Wall Street pros have nothing on retail investors who stake small sums of money monthly on undervalued small-cap stocks. Because they're mostly ignored by the big guns, these types of stocks offer the best outsized opportunities for growth.
I screened for stocks with less than $3 billion in market cap, offering earnings surprises of 15% or more in the previous quarter, with long-term earnings growth forecast to be at least 15%. One stock that floated to the top was enterprise-facing VoIP provider 8x8 (NYSE:EGHT), which saw earnings jump 33% ahead of analyst expectations, while Wall Street still expects its earnings to grow 23% annually for the next five years. With a $422 million market cap, it falls squarely into our range for potential investment candidates.
Of course, don't jump on a stock just for those reasons. It should just be a starting point for more research as we need to look more closely to see whether analysts' faith in them is well-founded.
Dialing up opportunity
While VoIP service has yet to gain mass consumer acceptance despite the history and marketing prowess of Vonage (NYSE:VG) and magicJack VocalTec (NASDAQ:CALL), in the business world it is becoming a priority to farm out the responsibility to a hosted service. According to a 2011 Frost & Sullivan survey of C-level executives and IT pros, 40% use hosted services with more than two-thirds of them planning to increase their usage.
It's a very fragmented market, with the market researchers finding as many as 80 different providers that include industry heavyweights like Comcast (NASDAQ:CMCSA) and Verizon (NYSE:VZ) out of the vast array of offerings, 8x8 was deemed to be the market leader. Yet with just under an 8% share of the market, there's plenty of opportunity for a further land-grab.
8x8 recorded 36% revenue growth last quarter, hitting a record $25.3 million, as business customer revenue surged 46% from the year-ago period as it ended the quarter with nearly 30,000 business customers. Importantly, average monthly revenue per business customer grew 25% while the number of services they subscribed to rose to 10.1 from 8.6.
And in a sign that these customers are exceptionally satisfied with the service they're getting from the VoIP provider, churn plunged to 1.7% last quarter compared to 2.1% in the prior quarter. In short, 8x8 is gaining more customers who purchase more services and spend more money with them, and drop out at a decelerating rate.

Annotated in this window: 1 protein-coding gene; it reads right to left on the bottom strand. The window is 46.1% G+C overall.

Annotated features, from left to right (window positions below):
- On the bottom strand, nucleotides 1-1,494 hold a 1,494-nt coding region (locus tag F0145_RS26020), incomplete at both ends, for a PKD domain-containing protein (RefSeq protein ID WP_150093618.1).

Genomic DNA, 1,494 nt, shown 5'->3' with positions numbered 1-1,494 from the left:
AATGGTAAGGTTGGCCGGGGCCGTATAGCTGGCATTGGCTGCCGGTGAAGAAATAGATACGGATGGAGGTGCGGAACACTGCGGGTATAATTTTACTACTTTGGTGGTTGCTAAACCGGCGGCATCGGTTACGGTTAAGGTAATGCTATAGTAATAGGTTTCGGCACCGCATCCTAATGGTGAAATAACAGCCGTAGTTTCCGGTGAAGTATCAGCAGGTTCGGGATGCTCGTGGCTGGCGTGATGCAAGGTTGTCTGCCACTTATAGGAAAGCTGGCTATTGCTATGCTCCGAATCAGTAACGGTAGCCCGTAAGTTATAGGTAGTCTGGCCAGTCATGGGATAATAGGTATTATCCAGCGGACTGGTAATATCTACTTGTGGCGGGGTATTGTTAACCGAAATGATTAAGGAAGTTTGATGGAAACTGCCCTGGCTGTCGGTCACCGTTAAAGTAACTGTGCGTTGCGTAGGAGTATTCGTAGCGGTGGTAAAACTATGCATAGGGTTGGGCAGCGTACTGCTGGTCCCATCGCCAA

Hanging up on future growth?
The market has recognized 8x8's achievements and its stock has soared 87% so far in 2012. While it trades at a very low multiple of just five times its trailing earnings, it's a more rich 21 times based on forward estimates. But factor in analyst growth scenarios, and you have the premier hosted service provider trading at just a fraction of its earnings.
More important for me, however, is how well it produces free cash flow to grow the business and is it valued appropriately based on that ability. 8x8 is proving adept at generating cash, with free cash flow up 168% year over year, but its enterprise value has increased accordingly and now goes off at 20 times cash flow, a tad high for my taste at the moment.
Still, that's much more reasonable than last year, when I actually rated it to outperform the broad market averages on Motley Fool CAPS, the 180,000-member investor community. Since then, the stock has appreciated by 40% compared to a 12% rise in the S&P 500.
Considering I think we'll see 8x8 continue to turn in improved business metrics, I think the IP telephony leader is a good long-term investment and any weakness in its stock should be seen as an invitation to dive in. But you can tell me in the comments section below whether you agree 8x8 is a bargain at this price.
Rich Duprey has no positions in the stocks mentioned above. The Motley Fool has no positions in the stocks mentioned above. Try any of our Foolish newsletter services free for 30 days. We Fools may not all hold the same opinions, but we all believe that considering a diverse range of insights makes us better investors. The Motley Fool has a disclosure policy.